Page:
First things first: Matt Harrison is a ballplayer.
The question remains, though: Is he a hitter or a pitcher?
Harrison, who played his high school baseball at Nitro and played in college at Marshall and West Virginia State, showed he can handle both jobs in his first starting assignment Wednesday night for the West Virginia Power.
The 6-foot-4, 230-pound right-hander pitched the first three innings (and took the loss) in the Power’s 7-3 setback against the Gastonia Honey Hunters. He allowed three runs — only one was earned — and three hits while striking out two and walking none.
When Harrison’s pitching stint was over, he shifted to first base for the rest of the seven-inning game. Batting ninth in the order — Power manager Mark Minicozzi eschewed the designated hitter Wednesday with the intent to get Harrison some at-bats — Harrison went 1 for 3 with a booming triple to left-center in his first time up in the bottom of the second.
Harrison also showed some nifty glove work at first base, particularly on a grounder to his right that he turned into a 3-1 putout.
So in which direction will a professional baseball career head for the 23-year-old Harrison?
“I’m not sure,” Harrison said after Wednesday’s game. “I’ll keep working and see where it goes. You never know. Learn from what I do and keep going forward.”
What does his manager think?
“Long term, I think pitching is his best avenue in this league,” Minicozzi said. “This is a great opportunity for him. He brings a lot of versatility for a young guy.”
Most of Harrison’s baseball-playing life has been spent as a hard-hitting first baseman. As a junior at Nitro in 2014, he batted .439 with 30 RBIs, then followed that up as a senior in 2015 by hitting .420 with 10 home runs and 43 RBIs, earning first-team Class AAA All-State honors as the Wildcats advanced to the state championship game at Appalachian Power Park.
On the mound?
“I stopped pitching my sophomore year at Nitro,” Harrison said.
He signed with Marshall, strictly as a first baseman, and played in 14 games — five starts — as a freshman in 2017. In the spring of 2018, Harrison decided to transfer to West Virginia State.
It turned out to be a significant turning point and reintroduced Harrison to the mound.
“When I transferred to State, head coach Sean Loyd asked if I wanted to start pitching again,” Harrison said. “I said, ‘Sure.’”
Harrison pitched in just five games in his two seasons at State (2020 and ’21), but made a much more significant impact as a power-hitting first baseman. As a senior this past spring, he hit .340 with 13 home runs and 43 RBIs in 42 games with the Yellow Jackets.
With his college career over, Harrison wasn’t quite ready to hang up his spikes. He signed with the Trinidad (Colo.) Triggers of the independent Pecos League and continued his hot hitting there — a .343 average with 16 home runs and 42 RBIs in 44 games, playing mostly at first base but also getting some time in right field.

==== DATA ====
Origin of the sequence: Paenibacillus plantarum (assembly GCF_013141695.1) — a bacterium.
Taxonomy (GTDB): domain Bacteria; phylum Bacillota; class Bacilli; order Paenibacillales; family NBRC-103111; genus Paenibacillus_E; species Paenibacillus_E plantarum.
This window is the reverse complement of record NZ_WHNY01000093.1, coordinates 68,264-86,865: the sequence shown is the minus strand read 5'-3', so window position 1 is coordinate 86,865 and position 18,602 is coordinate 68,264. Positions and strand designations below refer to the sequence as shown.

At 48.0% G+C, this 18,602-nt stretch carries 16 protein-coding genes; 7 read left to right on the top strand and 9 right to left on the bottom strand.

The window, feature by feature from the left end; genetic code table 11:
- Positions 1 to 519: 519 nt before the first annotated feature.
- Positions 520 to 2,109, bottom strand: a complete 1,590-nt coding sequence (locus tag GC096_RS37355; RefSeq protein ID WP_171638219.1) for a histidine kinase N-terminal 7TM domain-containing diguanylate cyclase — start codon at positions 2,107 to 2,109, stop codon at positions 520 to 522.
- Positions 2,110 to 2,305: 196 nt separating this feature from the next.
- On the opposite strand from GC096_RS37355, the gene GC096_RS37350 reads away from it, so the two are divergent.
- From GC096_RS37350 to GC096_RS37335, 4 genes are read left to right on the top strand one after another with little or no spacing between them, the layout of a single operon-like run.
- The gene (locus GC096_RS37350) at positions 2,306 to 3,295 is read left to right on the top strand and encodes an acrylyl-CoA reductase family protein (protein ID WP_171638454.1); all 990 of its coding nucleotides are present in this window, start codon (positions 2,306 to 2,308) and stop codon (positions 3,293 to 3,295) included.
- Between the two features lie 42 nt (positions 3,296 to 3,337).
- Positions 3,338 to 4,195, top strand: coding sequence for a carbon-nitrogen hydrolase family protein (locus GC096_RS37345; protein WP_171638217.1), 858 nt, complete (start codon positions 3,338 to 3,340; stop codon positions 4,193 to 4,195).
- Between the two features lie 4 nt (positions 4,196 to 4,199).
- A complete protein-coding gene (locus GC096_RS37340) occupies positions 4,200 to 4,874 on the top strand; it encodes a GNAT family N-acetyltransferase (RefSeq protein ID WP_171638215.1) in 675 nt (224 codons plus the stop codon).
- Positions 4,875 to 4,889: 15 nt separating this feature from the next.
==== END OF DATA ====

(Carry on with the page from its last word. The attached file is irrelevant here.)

He also pitched in 16 games for Trinidad, all in relief, and flashed potential. He struck out 45 batters in 27 �/₃ innings, or about 15 per nine innings.
When the Pecos League season ended, Harrison was contacted by the Power and signed a contract with the independent Atlantic League team in late August.
It’s a big step up from the Pecos League. On a roster populated largely by former major-leaguers and players who reached the high minors of affiliated baseball, Harrison has played sparingly for the Power.
His first big chance came last Friday, when he allowed a run in 2 �/₃ relief innings against the Lexington Legends.
In the midst of a battle for a postseason berth, the Power is bringing Harrison along slowly. Wednesday’s game was a make-up date from a rained-out game from the first half of the season and did not count toward West Virginia’s second-half record. His next scheduled pitching start will be in a similar situation.
That’ll come at home Tuesday night in the first game of a doubleheader against the Long Island Ducks. Between games of that Sept. 28 twin bill, West Virginia will unveil the team’s new name. (Spoiler alert: Charleston Dirty Birds.)
In the meantime, Harrison will continue working as a bullpen catcher for the Power, a position for which he volunteered when the team’s regular man in that role, Alfonso Rada, left the club for a college coaching position.
“Whatever I can do to help the team, I’ll do it,” Harrison said.
That’s the same attitude Harrison takes on the pitcher-or-hitter question. Either way, he’s OK with it.
“It’s amazing to get a chance like this, a childhood dream,” he said Wednesday night. “I’ve been given this opportunity and I feel very blessed.”